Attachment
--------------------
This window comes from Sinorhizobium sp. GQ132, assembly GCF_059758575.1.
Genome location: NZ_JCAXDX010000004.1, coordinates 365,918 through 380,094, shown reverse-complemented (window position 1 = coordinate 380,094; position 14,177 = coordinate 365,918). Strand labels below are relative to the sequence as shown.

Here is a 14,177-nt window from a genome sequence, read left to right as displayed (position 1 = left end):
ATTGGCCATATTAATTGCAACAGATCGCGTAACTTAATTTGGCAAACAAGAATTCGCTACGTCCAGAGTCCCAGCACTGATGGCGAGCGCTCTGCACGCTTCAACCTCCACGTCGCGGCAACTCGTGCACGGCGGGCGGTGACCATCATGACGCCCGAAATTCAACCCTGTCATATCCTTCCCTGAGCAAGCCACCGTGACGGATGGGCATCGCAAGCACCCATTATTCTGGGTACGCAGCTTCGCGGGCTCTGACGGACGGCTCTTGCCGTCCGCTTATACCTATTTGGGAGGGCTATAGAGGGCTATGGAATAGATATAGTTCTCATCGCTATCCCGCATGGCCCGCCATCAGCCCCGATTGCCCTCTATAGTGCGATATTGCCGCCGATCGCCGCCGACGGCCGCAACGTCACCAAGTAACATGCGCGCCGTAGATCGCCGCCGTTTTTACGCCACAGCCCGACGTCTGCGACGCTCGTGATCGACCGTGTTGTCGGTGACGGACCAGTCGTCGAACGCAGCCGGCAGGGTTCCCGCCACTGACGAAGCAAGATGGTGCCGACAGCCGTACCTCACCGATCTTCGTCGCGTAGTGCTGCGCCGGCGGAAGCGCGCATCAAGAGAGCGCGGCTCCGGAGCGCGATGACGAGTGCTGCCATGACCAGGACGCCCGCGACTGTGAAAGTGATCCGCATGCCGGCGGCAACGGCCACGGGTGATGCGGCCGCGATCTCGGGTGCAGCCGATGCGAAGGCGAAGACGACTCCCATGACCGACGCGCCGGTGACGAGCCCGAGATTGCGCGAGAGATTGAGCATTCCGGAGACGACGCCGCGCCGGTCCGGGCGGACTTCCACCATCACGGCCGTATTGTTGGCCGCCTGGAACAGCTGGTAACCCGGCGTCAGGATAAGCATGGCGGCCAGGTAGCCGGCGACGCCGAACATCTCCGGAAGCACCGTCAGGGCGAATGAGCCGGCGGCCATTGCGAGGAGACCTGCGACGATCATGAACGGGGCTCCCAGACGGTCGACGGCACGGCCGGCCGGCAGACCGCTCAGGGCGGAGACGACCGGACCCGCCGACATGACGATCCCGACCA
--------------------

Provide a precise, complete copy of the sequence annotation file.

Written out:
This window comes from Sinorhizobium sp. GQ132, assembly GCF_059758575.1.
Genome location: NZ_JCAXDX010000004.1, coordinates 365,918 through 380,094, shown reverse-complemented (window position 1 = coordinate 380,094; position 14,177 = coordinate 365,918). Strand labels below are relative to the sequence as shown.

Here is a 14,177-nt window from a genome sequence, read left to right as displayed (position 1 = left end):
ATTGGCCATATTAATTGCAACAGATCGCGTAACTTAATTTGGCAAACAAGAATTCGCTACGTCCAGAGTCCCAGCACTGATGGCGAGCGCTCTGCACGCTTCAACCTCCACGTCGCGGCAACTCGTGCACGGCGGGCGGTGACCATCATGACGCCCGAAATTCAACCCTGTCATATCCTTCCCTGAGCAAGCCACCGTGACGGATGGGCATCGCAAGCACCCATTATTCTGGGTACGCAGCTTCGCGGGCTCTGACGGACGGCTCTTGCCGTCCGCTTATACCTATTTGGGAGGGCTATAGAGGGCTATGGAATAGATATAGTTCTCATCGCTATCCCGCATGGCCCGCCATCAGCCCCGATTGCCCTCTATAGTGCGATATTGCCGCCGATCGCCGCCGACGGCCGCAACGTCACCAAGTAACATGCGCGCCGTAGATCGCCGCCGTTTTTACGCCACAGCCCGACGTCTGCGACGCTCGTGATCGACCGTGTTGTCGGTGACGGACCAGTCGTCGAACGCAGCCGGCAGGGTTCCCGCCACTGACGAAGCAAGATGGTGCCGACAGCCGTACCTCACCGATCTTCGTCGCGTAGTGCTGCGCCGGCGGAAGCGCGCATCAAGAGAGCGCGGCTCCGGAGCGCGATGACGAGTGCTGCCATGACCAGGACGCCCGCGACTGTGAAAGTGATCCGCATGCCGGCGGCAACGGCCACGGGTGATGCGGCCGCGATCTCGGGTGCAGCCGATGCGAAGGCGAAGACGACTCCCATGACCGACGCGCCGGTGACGAGCCCGAGATTGCGCGAGAGATTGAGCATTCCGGAGACGACGCCGCGCCGGTCCGGGCGGACTTCCACCATCACGGCCGTATTGTTGGCCGCCTGGAACAGCTGGTAACCCGGCGTCAGGATAAGCATGGCGGCCAGGTAGCCGGCGACGCCGAACATCTCCGGAAGCACCGTCAGGGCGAATGAGCCGGCGGCCATTGCGAGGAGACCTGCGACGATCATGAACGGGGCTCCCAGACGGTCGACGGCACGGCCGGCCGGCAGACCGCTCAGGGCGGAGACGACCGGACCCGCCGACATGACGATCCCGACCA